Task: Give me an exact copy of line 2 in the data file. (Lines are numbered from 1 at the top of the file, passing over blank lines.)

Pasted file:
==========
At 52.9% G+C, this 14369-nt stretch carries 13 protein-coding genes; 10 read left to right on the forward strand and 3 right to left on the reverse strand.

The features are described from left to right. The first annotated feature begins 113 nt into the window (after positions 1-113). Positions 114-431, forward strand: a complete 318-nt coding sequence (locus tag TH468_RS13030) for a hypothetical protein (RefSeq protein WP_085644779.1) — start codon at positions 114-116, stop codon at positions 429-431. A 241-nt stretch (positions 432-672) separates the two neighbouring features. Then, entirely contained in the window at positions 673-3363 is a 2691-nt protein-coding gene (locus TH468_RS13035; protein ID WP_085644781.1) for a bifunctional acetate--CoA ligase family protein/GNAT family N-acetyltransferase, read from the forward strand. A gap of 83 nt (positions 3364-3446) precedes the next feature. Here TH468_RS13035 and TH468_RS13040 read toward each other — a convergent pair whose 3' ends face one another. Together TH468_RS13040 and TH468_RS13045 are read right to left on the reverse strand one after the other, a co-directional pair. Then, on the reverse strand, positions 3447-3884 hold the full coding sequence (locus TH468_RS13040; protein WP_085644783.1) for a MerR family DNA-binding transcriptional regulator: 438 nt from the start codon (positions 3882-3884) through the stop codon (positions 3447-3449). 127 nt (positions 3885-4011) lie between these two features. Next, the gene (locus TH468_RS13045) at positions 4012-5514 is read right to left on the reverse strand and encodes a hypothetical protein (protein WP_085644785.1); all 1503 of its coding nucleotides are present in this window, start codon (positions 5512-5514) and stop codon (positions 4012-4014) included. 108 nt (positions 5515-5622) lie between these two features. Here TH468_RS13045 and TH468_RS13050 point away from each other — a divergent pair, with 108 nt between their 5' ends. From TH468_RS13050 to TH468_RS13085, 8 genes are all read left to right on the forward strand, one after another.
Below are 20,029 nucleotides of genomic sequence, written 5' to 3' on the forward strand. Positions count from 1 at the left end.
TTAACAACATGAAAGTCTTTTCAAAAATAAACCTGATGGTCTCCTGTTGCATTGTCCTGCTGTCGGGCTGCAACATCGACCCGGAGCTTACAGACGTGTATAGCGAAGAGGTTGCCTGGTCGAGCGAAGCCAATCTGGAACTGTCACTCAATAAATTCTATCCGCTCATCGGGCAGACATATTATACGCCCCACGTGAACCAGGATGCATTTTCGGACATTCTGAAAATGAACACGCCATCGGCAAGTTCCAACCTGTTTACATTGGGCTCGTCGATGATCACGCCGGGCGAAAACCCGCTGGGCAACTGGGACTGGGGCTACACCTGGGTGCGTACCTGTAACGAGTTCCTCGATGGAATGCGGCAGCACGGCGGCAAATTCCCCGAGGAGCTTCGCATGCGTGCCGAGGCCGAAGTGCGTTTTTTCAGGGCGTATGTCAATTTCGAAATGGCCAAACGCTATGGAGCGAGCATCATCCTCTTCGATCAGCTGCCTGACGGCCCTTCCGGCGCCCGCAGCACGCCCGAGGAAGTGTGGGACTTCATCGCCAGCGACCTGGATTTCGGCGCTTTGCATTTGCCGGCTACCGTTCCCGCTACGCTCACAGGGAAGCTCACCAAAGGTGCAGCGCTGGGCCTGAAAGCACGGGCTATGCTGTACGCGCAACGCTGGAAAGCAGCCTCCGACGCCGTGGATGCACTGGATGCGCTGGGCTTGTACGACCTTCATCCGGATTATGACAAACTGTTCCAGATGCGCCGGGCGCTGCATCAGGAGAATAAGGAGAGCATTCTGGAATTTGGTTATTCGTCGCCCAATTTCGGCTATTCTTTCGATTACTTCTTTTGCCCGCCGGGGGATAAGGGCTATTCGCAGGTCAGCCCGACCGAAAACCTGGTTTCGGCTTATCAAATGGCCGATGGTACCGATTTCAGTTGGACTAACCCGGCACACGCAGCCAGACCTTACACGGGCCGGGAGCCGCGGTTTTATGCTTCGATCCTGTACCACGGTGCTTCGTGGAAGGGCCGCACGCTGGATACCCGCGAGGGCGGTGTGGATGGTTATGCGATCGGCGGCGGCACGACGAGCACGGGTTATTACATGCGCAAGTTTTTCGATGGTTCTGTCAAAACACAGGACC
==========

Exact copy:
The features are described from left to right. The first annotated feature begins 113 nt into the window (after positions 1-113). Positions 114-431, forward strand: a complete 318-nt coding sequence (locus tag TH468_RS13030) for a hypothetical protein (RefSeq protein WP_085644779.1) — start codon at positions 114-116, stop codon at positions 429-431. A 241-nt stretch (positions 432-672) separates the two neighbouring features. Then, entirely contained in the window at positions 673-3363 is a 2691-nt protein-coding gene (locus TH468_RS13035; protein ID WP_085644781.1) for a bifunctional acetate--CoA ligase family protein/GNAT family N-acetyltransferase, read from the forward strand. A gap of 83 nt (positions 3364-3446) precedes the next feature. Here TH468_RS13035 and TH468_RS13040 read toward each other — a convergent pair whose 3' ends face one another. Together TH468_RS13040 and TH468_RS13045 are read right to left on the reverse strand one after the other, a co-directional pair. Then, on the reverse strand, positions 3447-3884 hold the full coding sequence (locus TH468_RS13040; protein WP_085644783.1) for a MerR family DNA-binding transcriptional regulator: 438 nt from the start codon (positions 3882-3884) through the stop codon (positions 3447-3449). 127 nt (positions 3885-4011) lie between these two features. Next, the gene (locus TH468_RS13045) at positions 4012-5514 is read right to left on the reverse strand and encodes a hypothetical protein (protein WP_085644785.1); all 1503 of its coding nucleotides are present in this window, start codon (positions 5512-5514) and stop codon (positions 4012-4014) included. 108 nt (positions 5515-5622) lie between these two features. Here TH468_RS13045 and TH468_RS13050 point away from each other — a divergent pair, with 108 nt between their 5' ends. From TH468_RS13050 to TH468_RS13085, 8 genes are all read left to right on the forward strand, one after another.